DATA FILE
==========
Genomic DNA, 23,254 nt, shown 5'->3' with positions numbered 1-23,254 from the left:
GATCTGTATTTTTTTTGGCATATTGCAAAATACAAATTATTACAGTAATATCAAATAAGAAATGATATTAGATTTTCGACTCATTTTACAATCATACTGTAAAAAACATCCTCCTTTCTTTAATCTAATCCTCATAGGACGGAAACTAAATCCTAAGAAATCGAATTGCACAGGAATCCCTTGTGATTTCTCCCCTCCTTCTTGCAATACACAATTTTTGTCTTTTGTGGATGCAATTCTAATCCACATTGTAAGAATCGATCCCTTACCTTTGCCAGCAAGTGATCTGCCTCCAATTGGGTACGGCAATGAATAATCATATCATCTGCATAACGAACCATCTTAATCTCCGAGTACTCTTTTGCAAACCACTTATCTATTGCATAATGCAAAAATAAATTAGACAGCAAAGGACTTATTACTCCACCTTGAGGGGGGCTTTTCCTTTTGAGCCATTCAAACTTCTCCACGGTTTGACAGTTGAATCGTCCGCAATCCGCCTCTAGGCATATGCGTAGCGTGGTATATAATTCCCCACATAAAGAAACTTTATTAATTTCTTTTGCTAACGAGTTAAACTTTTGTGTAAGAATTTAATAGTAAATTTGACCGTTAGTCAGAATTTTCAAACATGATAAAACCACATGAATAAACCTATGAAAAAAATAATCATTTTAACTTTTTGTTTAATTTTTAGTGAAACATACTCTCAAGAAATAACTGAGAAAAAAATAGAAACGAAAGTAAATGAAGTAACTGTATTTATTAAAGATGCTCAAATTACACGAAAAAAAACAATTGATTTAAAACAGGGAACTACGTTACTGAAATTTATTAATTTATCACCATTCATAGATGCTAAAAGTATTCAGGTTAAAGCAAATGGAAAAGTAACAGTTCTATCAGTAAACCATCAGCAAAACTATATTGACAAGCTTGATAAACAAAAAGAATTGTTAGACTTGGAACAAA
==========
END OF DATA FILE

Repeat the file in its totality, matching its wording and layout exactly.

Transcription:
Genomic DNA, 23,254 nt, shown 5'->3' with positions numbered 1-23,254 from the left:
GATCTGTATTTTTTTTGGCATATTGCAAAATACAAATTATTACAGTAATATCAAATAAGAAATGATATTAGATTTTCGACTCATTTTACAATCATACTGTAAAAAACATCCTCCTTTCTTTAATCTAATCCTCATAGGACGGAAACTAAATCCTAAGAAATCGAATTGCACAGGAATCCCTTGTGATTTCTCCCCTCCTTCTTGCAATACACAATTTTTGTCTTTTGTGGATGCAATTCTAATCCACATTGTAAGAATCGATCCCTTACCTTTGCCAGCAAGTGATCTGCCTCCAATTGGGTACGGCAATGAATAATCATATCATCTGCATAACGAACCATCTTAATCTCCGAGTACTCTTTTGCAAACCACTTATCTATTGCATAATGCAAAAATAAATTAGACAGCAAAGGACTTATTACTCCACCTTGAGGGGGGCTTTTCCTTTTGAGCCATTCAAACTTCTCCACGGTTTGACAGTTGAATCGTCCGCAATCCGCCTCTAGGCATATGCGTAGCGTGGTATATAATTCCCCACATAAAGAAACTTTATTAATTTCTTTTGCTAACGAGTTAAACTTTTGTGTAAGAATTTAATAGTAAATTTGACCGTTAGTCAGAATTTTCAAACATGATAAAACCACATGAATAAACCTATGAAAAAAATAATCATTTTAACTTTTTGTTTAATTTTTAGTGAAACATACTCTCAAGAAATAACTGAGAAAAAAATAGAAACGAAAGTAAATGAAGTAACTGTATTTATTAAAGATGCTCAAATTACACGAAAAAAAACAATTGATTTAAAACAGGGAACTACGTTACTGAAATTTATTAATTTATCACCATTCATAGATGCTAAAAGTATTCAGGTTAAAGCAAATGGAAAAGTAACAGTTCTATCAGTAAACCATCAGCAAAACTATATTGACAAGCTTGATAAACAAAAAGAATTGTTAGACTTGGAACAAA